Bush’s formal greenlighting of the death-squad option built upon an already securely-established base, part of a larger effort to turn the world into a “global free-fire zone” for covert operatives, as one top Pentagon official told Hersh. For example, in November 2002 a Pentagon plan to infiltrate terrorist groups and “stimulate” them into action was uncovered by William Arkin, then writing for the Los Angeles Times. The new unit, the “Proactive, Pre-emptive Operations Group,” was described in the Pentagon documents as “a super-Intelligence Support Activity” that brings “together CIA and military covert action, information warfare, intelligence and cover and deception.”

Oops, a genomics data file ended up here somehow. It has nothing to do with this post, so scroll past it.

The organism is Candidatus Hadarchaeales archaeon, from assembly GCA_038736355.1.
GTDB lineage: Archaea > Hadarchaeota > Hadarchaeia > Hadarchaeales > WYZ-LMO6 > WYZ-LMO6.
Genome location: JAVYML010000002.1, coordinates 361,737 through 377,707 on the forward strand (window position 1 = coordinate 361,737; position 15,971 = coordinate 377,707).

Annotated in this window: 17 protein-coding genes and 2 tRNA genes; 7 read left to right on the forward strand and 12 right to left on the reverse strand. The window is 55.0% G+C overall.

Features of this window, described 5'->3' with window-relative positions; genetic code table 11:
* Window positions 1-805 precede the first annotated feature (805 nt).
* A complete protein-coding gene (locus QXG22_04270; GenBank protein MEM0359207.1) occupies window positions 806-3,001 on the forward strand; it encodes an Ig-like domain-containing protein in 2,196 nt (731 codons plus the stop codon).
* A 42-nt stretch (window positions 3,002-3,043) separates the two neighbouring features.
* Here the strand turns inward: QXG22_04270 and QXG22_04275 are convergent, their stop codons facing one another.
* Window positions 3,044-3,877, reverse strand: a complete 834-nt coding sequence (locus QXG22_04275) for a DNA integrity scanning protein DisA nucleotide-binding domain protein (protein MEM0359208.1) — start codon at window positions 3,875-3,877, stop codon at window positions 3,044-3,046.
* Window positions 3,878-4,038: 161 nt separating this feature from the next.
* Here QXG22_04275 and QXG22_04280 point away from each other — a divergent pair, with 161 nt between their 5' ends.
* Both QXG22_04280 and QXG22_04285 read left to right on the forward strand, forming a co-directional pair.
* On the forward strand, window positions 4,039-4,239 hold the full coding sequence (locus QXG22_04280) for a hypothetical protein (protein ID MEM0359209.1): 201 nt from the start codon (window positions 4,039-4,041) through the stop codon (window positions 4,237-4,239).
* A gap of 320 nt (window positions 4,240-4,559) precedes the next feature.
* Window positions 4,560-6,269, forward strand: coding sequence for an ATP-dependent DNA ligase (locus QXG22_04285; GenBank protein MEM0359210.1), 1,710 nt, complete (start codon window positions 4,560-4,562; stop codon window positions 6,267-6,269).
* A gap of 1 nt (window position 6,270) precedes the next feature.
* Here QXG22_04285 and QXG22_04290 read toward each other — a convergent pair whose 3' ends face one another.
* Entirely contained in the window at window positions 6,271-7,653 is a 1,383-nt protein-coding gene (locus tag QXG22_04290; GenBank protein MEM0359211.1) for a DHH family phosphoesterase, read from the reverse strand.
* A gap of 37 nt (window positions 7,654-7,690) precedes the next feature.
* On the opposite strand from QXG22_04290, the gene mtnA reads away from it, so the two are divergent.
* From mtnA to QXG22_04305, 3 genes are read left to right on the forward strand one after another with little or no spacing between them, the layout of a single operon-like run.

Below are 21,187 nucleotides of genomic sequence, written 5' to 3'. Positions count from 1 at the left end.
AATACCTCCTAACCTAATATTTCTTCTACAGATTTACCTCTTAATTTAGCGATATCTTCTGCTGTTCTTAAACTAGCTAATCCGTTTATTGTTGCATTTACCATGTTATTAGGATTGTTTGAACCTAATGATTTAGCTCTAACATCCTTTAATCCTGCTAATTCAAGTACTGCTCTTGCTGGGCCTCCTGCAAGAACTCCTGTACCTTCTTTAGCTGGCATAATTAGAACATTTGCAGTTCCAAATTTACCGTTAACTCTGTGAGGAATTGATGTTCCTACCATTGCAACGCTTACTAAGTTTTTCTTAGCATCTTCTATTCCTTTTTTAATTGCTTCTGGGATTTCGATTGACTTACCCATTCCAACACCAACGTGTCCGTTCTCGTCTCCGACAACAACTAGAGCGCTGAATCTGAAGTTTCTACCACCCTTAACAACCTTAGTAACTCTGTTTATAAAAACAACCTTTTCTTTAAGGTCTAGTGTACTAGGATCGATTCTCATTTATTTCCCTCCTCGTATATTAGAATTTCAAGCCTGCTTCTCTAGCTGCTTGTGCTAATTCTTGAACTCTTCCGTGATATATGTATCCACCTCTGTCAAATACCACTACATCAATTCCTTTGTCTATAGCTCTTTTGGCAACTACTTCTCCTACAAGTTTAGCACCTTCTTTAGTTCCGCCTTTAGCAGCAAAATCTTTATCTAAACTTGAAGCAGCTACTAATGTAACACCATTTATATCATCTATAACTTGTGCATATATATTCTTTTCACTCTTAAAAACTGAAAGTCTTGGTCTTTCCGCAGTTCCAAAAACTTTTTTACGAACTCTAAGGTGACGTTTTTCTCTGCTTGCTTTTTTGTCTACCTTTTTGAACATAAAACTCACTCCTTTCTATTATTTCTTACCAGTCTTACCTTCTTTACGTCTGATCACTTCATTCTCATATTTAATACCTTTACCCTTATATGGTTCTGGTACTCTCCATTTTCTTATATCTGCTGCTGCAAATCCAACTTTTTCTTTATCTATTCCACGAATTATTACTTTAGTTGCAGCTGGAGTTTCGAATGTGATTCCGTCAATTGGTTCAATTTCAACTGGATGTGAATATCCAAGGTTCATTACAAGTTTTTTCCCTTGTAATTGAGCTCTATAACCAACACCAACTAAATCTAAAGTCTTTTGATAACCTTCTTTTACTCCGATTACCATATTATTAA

Later, in August 2004, then deputy Pentagon chief Paul Wolfowitz appeared before Congress to ask for $500 million to arm and train non-governmental “local militias” to serve as U.S. proxies for “counter-insurgency and “counterterrorist” operations in “ungoverned areas” and hot spots around the world, Agence France Presse (and virtually no one else) reported at the time. These hired paramilitaries were to be employed in what Wolfowitz called an “arc of crisis” that just happened to stretch across the oil-bearing lands and strategic pipeline routes of Central Asia, the Middle East, Africa and South America…